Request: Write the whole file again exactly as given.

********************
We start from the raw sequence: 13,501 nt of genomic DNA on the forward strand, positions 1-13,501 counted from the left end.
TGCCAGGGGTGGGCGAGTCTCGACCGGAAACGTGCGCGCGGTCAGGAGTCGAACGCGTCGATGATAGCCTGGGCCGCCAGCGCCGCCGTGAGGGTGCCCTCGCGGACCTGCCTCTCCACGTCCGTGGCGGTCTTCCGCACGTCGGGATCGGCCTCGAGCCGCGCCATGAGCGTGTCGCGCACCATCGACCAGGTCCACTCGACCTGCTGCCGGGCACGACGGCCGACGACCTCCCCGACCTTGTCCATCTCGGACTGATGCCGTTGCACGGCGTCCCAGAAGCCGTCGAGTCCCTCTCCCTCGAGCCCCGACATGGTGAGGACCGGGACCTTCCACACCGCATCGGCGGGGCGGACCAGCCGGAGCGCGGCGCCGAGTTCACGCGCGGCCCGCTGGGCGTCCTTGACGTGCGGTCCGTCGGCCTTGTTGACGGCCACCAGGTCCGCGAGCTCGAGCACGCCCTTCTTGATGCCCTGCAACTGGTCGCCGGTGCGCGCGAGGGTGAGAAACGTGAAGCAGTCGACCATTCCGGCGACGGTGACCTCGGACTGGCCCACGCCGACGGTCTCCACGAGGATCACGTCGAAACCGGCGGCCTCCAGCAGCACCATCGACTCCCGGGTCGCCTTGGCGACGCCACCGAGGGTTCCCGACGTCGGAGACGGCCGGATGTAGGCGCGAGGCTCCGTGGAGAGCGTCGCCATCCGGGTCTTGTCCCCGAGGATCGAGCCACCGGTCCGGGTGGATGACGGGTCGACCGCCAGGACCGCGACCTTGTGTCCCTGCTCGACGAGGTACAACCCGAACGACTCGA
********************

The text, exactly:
We start from the raw sequence: 13,501 nt of genomic DNA on the forward strand, positions 1-13,501 counted from the left end.
TGCCAGGGGTGGGCGAGTCTCGACCGGAAACGTGCGCGCGGTCAGGAGTCGAACGCGTCGATGATAGCCTGGGCCGCCAGCGCCGCCGTGAGGGTGCCCTCGCGGACCTGCCTCTCCACGTCCGTGGCGGTCTTCCGCACGTCGGGATCGGCCTCGAGCCGCGCCATGAGCGTGTCGCGCACCATCGACCAGGTCCACTCGACCTGCTGCCGGGCACGACGGCCGACGACCTCCCCGACCTTGTCCATCTCGGACTGATGCCGTTGCACGGCGTCCCAGAAGCCGTCGAGTCCCTCTCCCTCGAGCCCCGACATGGTGAGGACCGGGACCTTCCACACCGCATCGGCGGGGCGGACCAGCCGGAGCGCGGCGCCGAGTTCACGCGCGGCCCGCTGGGCGTCCTTGACGTGCGGTCCGTCGGCCTTGTTGACGGCCACCAGGTCCGCGAGCTCGAGCACGCCCTTCTTGATGCCCTGCAACTGGTCGCCGGTGCGCGCGAGGGTGAGAAACGTGAAGCAGTCGACCATTCCGGCGACGGTGACCTCGGACTGGCCCACGCCGACGGTCTCCACGAGGATCACGTCGAAACCGGCGGCCTCCAGCAGCACCATCGACTCCCGGGTCGCCTTGGCGACGCCACCGAGGGTTCCCGACGTCGGAGACGGCCGGATGTAGGCGCGAGGCTCCGTGGAGAGCGTCGCCATCCGGGTCTTGTCCCCGAGGATCGAGCCACCGGTCCGGGTGGATGACGGGTCGACCGCCAGGACCGCGACCTTGTGTCCCTGCTCGACGAGGTACAACCCGAACGACTCGA